BroadVision shares added 13 percent Monday on news that retailing giant Wal-Mart will use its software.
Shares in the company were up 70 cents to $6.21. BroadVision makes a software suite to help companies construct Web sites that offer e-commerce transactions and tailored services using customer profiles.
BroadVision (Nasdaq: BVSN) said Wal-Mart Stores signed a global license to standardize all its operations on BroadVision's e-business software. Wal-Mart (NYSE: WMT) already uses the company's products and will continue to do so in its existing online retail projects. Wal-Mart will also use BroadVision's products for new developments, including an associate portal expected to go live in the first half of 2001.
The companies did not disclose details of the deal, and analysts had yet to gauge the financial impact. But the deal's significance was apparent.
"This is an important step for them to regain momentum in investors' minds," said Jefferies & Company analyst Richard Williams. "Wal-Mart is a great place to start."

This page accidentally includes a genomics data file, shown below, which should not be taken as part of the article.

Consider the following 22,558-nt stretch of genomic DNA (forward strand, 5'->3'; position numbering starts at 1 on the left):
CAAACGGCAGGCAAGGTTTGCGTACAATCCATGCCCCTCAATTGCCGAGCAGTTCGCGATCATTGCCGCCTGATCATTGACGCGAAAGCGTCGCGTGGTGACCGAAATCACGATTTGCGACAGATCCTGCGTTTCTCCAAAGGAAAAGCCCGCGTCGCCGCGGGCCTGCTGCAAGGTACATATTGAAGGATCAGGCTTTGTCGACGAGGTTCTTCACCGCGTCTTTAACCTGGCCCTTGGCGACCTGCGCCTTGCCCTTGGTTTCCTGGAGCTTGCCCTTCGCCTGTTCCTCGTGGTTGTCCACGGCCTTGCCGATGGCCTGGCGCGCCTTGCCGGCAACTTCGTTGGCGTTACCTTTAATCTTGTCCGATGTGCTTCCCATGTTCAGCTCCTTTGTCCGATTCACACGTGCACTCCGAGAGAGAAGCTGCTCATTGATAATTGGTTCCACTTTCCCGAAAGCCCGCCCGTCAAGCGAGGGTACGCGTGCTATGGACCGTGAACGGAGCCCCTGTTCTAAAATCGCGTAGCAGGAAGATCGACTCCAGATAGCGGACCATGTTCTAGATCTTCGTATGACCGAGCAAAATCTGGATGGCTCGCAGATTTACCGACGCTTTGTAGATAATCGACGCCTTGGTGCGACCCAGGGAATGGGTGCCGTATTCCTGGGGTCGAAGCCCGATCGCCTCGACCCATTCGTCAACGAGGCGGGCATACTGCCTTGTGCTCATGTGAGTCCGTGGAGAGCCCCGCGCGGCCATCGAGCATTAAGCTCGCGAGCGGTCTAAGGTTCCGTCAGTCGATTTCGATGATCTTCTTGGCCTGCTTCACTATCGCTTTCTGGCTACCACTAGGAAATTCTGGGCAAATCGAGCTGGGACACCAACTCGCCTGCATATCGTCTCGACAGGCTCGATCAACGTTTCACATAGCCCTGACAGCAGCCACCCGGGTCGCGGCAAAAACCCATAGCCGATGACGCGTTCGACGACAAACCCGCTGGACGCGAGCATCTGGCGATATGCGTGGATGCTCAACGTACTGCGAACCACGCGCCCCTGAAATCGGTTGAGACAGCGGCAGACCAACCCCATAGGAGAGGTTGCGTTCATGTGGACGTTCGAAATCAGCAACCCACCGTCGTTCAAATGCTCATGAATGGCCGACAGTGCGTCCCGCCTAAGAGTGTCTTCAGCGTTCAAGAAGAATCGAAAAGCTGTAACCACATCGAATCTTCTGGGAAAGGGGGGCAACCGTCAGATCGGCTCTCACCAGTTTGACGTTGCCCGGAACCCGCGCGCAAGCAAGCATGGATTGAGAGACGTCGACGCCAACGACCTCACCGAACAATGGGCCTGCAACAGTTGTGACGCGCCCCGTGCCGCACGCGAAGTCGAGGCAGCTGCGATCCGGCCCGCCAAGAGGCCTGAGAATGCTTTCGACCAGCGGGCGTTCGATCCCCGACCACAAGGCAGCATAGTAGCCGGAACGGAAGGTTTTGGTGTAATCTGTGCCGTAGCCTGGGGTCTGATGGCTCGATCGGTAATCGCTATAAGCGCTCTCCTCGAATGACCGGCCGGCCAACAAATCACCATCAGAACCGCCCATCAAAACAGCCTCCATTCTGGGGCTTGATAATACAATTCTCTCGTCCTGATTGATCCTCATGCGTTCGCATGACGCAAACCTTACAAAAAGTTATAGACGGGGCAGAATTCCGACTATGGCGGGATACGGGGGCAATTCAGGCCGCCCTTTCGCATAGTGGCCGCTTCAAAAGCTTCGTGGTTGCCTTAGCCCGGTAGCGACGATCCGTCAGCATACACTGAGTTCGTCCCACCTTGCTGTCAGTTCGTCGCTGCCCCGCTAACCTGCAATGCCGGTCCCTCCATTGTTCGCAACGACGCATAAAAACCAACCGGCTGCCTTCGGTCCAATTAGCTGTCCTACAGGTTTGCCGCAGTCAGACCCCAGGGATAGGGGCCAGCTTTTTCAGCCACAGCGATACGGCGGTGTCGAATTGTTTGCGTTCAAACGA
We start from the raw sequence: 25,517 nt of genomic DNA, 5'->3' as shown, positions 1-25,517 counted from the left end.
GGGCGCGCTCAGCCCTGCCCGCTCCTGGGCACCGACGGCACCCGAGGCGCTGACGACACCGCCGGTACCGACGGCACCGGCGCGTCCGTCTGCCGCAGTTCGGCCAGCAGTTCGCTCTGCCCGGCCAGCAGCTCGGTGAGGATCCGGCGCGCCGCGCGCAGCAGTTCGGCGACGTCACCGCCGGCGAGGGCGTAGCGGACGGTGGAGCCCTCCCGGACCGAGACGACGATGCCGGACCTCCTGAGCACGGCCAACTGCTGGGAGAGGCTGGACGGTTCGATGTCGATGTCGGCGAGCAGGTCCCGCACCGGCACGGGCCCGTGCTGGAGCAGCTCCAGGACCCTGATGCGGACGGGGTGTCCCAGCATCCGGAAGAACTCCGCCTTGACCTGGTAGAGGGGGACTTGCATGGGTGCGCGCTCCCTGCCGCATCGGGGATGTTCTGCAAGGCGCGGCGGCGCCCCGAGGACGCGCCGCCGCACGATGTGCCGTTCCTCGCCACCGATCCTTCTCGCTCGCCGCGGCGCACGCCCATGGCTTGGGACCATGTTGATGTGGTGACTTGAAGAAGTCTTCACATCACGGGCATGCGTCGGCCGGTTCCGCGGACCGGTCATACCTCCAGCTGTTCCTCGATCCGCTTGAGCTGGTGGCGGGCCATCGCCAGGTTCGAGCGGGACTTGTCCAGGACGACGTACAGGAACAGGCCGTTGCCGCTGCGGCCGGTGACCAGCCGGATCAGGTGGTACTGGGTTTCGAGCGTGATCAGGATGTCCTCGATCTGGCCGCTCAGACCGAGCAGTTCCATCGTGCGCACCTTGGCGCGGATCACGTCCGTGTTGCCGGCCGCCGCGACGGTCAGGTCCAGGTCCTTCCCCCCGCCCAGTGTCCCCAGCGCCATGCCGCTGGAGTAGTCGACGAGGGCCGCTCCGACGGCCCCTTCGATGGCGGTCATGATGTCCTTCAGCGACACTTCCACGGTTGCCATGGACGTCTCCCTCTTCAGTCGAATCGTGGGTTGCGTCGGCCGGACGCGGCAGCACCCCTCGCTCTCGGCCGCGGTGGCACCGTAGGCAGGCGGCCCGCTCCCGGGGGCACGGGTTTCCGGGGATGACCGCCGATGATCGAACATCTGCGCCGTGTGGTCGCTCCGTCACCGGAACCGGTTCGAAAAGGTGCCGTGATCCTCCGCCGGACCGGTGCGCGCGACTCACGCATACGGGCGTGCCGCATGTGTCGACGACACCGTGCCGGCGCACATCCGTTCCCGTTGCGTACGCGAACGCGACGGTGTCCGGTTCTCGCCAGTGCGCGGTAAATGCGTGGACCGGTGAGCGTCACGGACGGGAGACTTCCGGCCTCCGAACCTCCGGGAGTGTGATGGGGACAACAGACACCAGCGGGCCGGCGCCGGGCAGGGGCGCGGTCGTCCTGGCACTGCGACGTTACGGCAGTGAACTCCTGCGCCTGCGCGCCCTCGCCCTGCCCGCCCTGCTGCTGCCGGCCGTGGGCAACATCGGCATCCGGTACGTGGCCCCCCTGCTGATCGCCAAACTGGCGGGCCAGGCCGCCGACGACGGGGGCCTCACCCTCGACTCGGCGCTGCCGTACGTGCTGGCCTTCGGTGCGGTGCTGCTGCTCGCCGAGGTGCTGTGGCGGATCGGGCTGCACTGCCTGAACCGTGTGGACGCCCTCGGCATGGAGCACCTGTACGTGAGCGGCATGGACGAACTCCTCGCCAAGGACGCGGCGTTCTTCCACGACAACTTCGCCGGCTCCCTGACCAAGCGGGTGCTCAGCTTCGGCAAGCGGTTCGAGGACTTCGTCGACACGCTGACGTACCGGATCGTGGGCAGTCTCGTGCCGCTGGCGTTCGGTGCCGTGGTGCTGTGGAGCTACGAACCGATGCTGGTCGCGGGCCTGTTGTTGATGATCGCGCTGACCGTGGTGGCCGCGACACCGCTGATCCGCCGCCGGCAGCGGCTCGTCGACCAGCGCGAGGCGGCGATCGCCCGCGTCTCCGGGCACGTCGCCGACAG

"It's a positive indication," said Legg Mason analyst Paul Kreig. However, he doesn't see the deal doing much for the stock in the long term. Kreig compared this deal with the one BroadVision signed with Agilent (NYSE: A) recently, and said it's one more success in a string of deals the company has made to manage employee intranets.
The news is a much-needed boost to BroadVision's stock, which has been troubled since announcing it would post a loss in its first quarter, miss analysts' sales estimates by at least $45 million and lay off 15 percent of its work force. The stock was cut in half by the news, hitting a low of $2.50.
At the time, analysts had bemoaned the Redwood City, Calif.-based company's gloomy outlook, and some downgraded the stock. They cited the unwillingness of customers to commit to large-scale projects due to the economic environment.
Separately, Broadvision announced Monday that it has shipped BroadVision Retail Commerce 6.0, the new version of its e-commerce software.